Capt. Mike Love poses before an F-15 Eagle. He is one of many Kadena-based F-15 pilots who maintained air superiority over Iraq during the recent war.

Capt. Mike Love poses before an F-15 Eagle. He is one of many Kadena-based F-15 pilots who maintained air superiority over Iraq during the recent war. (Carlos Bongioanni / S&S)

KADENA AIR BASE, Okinawa — Capt. Mike Love doesn’t have any really harrowing war stories to tell.

Forget the barrage of surface-to-air missiles and anti-aircraft artillery he dodged every day flying combat missions over Iraq.

The F-15 pilot from Kadena’s 67th Fighter Squadron never fired a single missile during the recent war in Iraq, although his job was to shoot down enemy aircraft that threatened coalition aircraft or ground troops.

That the Iraqis didn’t send up any aircraft to engage wasn’t too disappointing, the 10-year Air Force veteran said.

“Some might say it was not the most glorious” war experience, Love said, “but it was the most efficient and effective way to do it.”

Love and his squadron deployed to Saudi Arabia in December as part of Air Expeditionary Force 7/8 in support of Operation Southern Watch — a deployment that was later extended indefinitely.

While enforcing the no-fly zone over southern Iraq, the pilots often received anti-aircraft fire from Iraqis on the ground, Love said.

But it was nothing compared to what came at them when the war broke out in March, he added.

Although the job didn’t change much, “what we saw out in front of the canopy did,” Love said, referring to all the missiles and artillery rounds coming at them.

An ROTC cadet during the 1991 Persian Gulf War, Love said he was utterly captivated watching CNN video clips of U.S. pilots getting shot at while flying night missions over Iraq. First-hand, he said, was much more intense than anything on TV.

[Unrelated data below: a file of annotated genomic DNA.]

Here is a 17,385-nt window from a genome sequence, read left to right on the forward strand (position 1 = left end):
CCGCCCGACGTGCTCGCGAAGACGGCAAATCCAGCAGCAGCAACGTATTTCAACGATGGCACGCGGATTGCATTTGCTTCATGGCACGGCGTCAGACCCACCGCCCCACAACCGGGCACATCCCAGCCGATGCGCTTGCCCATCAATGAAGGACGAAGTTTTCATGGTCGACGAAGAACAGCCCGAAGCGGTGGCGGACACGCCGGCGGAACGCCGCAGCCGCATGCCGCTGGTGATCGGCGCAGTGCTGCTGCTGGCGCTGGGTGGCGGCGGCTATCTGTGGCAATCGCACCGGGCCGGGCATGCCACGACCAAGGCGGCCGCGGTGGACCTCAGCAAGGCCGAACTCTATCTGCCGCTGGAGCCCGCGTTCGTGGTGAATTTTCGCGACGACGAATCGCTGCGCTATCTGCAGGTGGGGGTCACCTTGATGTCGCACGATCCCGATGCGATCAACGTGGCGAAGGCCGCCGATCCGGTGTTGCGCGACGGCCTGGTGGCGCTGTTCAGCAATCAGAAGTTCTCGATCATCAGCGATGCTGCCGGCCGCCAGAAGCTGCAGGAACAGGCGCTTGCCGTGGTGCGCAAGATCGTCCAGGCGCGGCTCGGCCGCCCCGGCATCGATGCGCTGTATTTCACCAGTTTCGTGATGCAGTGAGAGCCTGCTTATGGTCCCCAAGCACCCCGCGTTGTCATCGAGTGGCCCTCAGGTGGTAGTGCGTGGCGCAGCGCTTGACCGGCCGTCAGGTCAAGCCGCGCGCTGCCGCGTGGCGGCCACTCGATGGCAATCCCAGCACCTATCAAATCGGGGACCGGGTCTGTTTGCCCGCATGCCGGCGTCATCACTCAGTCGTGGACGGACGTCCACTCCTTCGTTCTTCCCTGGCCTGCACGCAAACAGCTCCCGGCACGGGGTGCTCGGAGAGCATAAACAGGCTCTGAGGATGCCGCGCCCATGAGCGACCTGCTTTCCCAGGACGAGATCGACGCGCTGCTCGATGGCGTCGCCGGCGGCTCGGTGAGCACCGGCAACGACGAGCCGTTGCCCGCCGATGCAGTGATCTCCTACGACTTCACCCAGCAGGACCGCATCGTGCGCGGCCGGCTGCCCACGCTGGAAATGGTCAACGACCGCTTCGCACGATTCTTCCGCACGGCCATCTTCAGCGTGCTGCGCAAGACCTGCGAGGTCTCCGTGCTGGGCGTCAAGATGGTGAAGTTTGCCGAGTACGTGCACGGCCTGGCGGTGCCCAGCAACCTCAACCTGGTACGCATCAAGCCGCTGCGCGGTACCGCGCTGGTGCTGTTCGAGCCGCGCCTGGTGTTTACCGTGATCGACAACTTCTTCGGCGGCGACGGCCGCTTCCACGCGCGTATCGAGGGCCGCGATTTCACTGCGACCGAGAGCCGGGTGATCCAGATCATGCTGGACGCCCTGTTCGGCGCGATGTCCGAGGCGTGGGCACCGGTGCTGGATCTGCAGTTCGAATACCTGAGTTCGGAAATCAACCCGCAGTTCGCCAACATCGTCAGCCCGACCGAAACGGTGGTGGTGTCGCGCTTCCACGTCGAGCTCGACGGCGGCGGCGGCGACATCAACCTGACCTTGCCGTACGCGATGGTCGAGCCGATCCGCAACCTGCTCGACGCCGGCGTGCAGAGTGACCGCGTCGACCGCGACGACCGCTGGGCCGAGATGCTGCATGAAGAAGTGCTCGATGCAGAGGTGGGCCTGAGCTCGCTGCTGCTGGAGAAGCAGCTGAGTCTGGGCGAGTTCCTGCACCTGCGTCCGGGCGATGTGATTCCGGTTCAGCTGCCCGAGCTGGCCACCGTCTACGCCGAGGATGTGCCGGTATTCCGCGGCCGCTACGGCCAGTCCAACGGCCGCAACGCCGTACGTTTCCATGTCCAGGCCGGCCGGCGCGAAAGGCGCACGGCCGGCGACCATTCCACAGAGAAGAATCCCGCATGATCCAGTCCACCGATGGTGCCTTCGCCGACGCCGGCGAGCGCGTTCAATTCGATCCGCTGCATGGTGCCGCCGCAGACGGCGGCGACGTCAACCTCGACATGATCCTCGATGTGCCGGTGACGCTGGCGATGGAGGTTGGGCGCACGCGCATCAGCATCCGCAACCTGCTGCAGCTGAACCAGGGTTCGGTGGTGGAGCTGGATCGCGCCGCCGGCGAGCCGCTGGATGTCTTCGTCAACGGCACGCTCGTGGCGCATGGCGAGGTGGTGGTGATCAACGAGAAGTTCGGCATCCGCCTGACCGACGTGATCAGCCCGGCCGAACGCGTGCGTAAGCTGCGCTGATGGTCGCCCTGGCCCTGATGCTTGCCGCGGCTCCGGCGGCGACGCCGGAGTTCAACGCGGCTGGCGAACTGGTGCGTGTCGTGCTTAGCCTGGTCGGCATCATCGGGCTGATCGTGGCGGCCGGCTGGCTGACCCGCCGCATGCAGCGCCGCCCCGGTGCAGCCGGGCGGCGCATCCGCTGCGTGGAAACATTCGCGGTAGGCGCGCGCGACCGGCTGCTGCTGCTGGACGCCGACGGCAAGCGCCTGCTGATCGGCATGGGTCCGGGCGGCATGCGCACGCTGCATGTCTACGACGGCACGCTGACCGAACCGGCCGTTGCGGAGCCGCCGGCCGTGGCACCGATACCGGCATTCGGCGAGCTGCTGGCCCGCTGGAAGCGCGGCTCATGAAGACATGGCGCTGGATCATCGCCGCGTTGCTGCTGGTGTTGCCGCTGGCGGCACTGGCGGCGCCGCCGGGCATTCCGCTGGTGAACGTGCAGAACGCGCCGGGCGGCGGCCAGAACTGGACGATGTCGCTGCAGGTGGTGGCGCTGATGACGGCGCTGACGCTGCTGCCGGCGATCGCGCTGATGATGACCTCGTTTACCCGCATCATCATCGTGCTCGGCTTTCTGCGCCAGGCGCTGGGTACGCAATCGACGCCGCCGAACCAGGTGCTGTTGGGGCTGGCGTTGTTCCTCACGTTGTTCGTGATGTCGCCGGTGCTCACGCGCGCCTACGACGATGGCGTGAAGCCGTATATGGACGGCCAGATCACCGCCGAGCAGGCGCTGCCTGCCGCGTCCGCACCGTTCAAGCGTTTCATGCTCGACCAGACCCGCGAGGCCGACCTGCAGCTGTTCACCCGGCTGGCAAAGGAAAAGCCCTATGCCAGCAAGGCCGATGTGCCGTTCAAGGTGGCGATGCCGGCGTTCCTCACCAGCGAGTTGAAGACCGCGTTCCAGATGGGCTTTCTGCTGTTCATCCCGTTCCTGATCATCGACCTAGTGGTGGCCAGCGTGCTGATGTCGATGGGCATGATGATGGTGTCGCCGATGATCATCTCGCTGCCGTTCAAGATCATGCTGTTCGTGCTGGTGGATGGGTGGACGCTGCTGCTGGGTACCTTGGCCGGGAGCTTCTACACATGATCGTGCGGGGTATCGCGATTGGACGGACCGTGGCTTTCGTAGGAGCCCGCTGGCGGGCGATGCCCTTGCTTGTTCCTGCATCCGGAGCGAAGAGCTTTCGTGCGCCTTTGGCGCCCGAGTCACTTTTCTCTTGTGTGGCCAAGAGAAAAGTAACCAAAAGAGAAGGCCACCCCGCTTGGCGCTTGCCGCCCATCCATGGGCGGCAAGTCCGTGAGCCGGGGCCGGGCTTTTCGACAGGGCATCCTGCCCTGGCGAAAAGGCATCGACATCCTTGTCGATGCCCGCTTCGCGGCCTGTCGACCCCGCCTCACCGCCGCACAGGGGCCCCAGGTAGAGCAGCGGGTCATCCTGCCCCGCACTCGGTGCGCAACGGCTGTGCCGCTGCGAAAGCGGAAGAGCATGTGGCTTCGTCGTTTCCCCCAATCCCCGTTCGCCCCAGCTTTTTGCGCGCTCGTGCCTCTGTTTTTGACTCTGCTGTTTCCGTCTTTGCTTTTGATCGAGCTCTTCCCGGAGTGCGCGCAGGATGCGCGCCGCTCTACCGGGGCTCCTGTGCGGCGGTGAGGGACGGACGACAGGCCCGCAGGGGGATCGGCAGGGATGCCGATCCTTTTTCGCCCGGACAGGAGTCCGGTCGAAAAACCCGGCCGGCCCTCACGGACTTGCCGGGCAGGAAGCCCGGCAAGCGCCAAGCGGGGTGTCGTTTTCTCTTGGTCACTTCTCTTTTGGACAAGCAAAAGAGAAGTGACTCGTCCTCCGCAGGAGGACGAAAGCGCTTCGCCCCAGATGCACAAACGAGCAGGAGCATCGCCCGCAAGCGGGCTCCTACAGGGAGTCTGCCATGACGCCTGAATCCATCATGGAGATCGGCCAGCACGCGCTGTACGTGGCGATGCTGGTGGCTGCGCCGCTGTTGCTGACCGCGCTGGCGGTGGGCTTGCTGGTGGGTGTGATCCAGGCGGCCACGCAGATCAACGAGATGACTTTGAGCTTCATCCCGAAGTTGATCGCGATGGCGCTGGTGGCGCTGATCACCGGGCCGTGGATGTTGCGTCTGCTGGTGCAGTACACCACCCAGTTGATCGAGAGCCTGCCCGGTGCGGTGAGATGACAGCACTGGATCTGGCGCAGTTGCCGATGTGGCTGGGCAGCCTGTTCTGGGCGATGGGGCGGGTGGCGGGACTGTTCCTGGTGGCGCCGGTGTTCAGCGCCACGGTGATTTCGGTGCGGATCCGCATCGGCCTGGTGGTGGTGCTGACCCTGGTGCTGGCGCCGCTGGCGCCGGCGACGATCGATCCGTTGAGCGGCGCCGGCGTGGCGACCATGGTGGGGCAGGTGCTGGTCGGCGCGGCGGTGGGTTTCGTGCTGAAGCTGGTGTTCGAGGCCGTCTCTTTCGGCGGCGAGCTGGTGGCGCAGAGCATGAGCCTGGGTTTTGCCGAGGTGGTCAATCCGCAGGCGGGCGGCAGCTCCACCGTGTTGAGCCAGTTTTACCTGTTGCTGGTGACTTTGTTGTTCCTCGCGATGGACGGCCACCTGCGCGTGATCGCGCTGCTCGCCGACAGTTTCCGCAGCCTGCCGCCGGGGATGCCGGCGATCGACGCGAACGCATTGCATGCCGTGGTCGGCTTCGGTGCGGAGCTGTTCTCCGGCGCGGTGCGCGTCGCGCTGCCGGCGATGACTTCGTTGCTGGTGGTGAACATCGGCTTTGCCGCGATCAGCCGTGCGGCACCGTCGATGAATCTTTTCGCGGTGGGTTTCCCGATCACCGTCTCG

Not wanting to sound “cavalier,” Love said it would be inaccurate to say he didn’t feel afraid.

“The threat was there, it was real. But with the increased action on the ground, there was an increase in vigilance to mitigate any feelings of apprehension.”

The biggest challenge, Love said, was avoiding complacency during his daily eight- to nine-hour sorties.

While they achieved air superiority by keeping all Iraqi aircraft grounded, the pilots had to stay ever vigilant, he said, to ensure they didn’t target any coalition aircraft.

Before coming to Kadena in 2000, Love finished F-15 fighter training at Tyndall Air Force Base, Fla., where he was one of three Air Force pilots whose training became the subject of a documentary.

That video project eventually provided the framework for “American Fighter Pilot,” a CBS-TV reality series in which Love was a co-star.

The series documented the true account of how Love almost flunked out of the fighter school but became the “top gun,” or best student pilot of his class.

CBS yanked “AFP” from its spring lineup last year after two airings, because of poor ratings.

Love’s three-year tour at Kadena ends in June, when he’ll transfer to Langley Air Force Base, Va.

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